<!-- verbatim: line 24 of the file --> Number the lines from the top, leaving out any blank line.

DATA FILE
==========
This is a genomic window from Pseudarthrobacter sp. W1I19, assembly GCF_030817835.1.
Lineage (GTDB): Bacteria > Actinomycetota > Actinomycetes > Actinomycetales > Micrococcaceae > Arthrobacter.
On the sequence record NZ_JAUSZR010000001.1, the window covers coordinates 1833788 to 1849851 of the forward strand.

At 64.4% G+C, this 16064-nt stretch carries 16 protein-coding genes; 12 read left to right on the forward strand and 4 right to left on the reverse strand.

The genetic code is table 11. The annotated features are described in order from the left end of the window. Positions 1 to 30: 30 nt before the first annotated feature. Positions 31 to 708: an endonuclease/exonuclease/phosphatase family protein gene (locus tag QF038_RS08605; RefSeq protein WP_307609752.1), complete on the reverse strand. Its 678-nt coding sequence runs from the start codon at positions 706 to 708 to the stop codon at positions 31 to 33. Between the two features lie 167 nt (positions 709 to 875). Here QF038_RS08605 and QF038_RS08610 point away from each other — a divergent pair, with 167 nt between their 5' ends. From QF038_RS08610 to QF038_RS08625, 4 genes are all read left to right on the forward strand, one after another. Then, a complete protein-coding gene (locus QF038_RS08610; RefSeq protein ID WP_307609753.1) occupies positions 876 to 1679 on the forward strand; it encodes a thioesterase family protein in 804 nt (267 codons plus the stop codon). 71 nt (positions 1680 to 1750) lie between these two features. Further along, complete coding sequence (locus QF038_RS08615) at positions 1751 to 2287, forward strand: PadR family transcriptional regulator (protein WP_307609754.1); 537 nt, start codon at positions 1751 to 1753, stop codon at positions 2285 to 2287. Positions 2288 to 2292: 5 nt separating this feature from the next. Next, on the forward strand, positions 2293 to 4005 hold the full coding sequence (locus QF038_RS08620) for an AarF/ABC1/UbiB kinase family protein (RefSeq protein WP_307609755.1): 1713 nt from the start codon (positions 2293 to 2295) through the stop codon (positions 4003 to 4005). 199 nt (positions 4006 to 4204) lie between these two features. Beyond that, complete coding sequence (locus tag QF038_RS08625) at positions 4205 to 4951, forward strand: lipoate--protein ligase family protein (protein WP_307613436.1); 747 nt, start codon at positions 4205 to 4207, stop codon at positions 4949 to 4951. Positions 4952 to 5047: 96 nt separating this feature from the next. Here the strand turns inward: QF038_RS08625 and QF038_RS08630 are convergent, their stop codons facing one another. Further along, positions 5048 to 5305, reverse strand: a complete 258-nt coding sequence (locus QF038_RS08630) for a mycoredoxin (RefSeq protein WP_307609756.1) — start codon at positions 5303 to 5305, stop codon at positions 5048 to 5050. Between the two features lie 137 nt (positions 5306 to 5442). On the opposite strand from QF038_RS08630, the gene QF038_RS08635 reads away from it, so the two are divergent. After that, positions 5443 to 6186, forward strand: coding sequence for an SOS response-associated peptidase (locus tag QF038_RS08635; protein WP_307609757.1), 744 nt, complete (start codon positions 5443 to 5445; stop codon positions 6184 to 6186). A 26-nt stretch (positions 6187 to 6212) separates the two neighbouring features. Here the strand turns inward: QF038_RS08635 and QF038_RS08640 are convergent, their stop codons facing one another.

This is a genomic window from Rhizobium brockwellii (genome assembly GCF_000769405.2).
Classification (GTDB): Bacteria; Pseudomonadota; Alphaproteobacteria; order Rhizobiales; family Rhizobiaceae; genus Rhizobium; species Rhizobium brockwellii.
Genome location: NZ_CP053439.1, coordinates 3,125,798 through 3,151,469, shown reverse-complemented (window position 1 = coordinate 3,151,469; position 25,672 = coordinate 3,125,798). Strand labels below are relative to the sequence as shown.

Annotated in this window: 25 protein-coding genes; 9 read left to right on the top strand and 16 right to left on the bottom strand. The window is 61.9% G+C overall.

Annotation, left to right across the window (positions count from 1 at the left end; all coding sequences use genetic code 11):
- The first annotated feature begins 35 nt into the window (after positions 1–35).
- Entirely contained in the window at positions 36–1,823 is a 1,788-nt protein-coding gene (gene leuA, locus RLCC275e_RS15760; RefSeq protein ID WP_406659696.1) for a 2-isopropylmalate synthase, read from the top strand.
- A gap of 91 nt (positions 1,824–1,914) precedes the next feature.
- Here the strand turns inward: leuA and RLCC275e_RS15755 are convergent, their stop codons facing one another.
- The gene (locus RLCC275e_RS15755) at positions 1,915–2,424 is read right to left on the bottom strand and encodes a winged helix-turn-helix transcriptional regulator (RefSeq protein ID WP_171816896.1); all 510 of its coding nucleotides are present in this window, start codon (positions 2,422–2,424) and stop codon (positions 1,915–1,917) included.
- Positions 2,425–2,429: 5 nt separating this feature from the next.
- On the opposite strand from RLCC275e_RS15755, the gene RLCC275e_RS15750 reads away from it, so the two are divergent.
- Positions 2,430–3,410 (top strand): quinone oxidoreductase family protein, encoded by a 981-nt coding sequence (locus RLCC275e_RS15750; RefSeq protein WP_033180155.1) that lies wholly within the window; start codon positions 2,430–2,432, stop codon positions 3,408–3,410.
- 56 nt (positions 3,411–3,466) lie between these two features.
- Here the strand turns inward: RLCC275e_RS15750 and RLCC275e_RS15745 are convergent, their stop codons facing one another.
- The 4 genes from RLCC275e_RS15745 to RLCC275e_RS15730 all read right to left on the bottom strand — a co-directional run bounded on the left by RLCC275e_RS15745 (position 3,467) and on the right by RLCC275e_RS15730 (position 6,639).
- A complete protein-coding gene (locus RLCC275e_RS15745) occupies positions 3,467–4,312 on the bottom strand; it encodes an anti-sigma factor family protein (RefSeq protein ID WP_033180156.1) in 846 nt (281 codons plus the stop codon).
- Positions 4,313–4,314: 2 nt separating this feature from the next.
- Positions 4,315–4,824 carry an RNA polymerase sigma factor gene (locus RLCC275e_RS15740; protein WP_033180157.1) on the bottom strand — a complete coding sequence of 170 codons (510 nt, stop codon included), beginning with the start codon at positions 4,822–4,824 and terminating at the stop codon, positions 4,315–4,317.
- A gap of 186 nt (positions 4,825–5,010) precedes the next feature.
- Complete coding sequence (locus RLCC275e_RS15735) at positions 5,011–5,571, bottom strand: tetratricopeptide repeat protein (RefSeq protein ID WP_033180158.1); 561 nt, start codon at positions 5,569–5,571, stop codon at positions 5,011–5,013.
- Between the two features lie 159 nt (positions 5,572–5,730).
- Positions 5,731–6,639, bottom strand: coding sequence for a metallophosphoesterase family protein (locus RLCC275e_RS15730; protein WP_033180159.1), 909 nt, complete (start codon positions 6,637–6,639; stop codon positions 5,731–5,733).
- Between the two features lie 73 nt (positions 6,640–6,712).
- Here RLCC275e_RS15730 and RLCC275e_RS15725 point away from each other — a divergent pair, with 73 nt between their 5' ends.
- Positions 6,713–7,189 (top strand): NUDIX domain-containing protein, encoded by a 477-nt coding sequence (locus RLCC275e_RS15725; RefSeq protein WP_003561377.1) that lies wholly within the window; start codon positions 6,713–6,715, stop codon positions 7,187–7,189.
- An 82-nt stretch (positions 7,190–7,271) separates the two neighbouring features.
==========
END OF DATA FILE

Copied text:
- Positions 4,315–4,824 carry an RNA polymerase sigma factor gene (locus RLCC275e_RS15740; protein WP_033180157.1) on the bottom strand — a complete coding sequence of 170 codons (510 nt, stop codon included), beginning with the start codon at positions 4,822–4,824 and terminating at the stop codon, positions 4,315–4,317.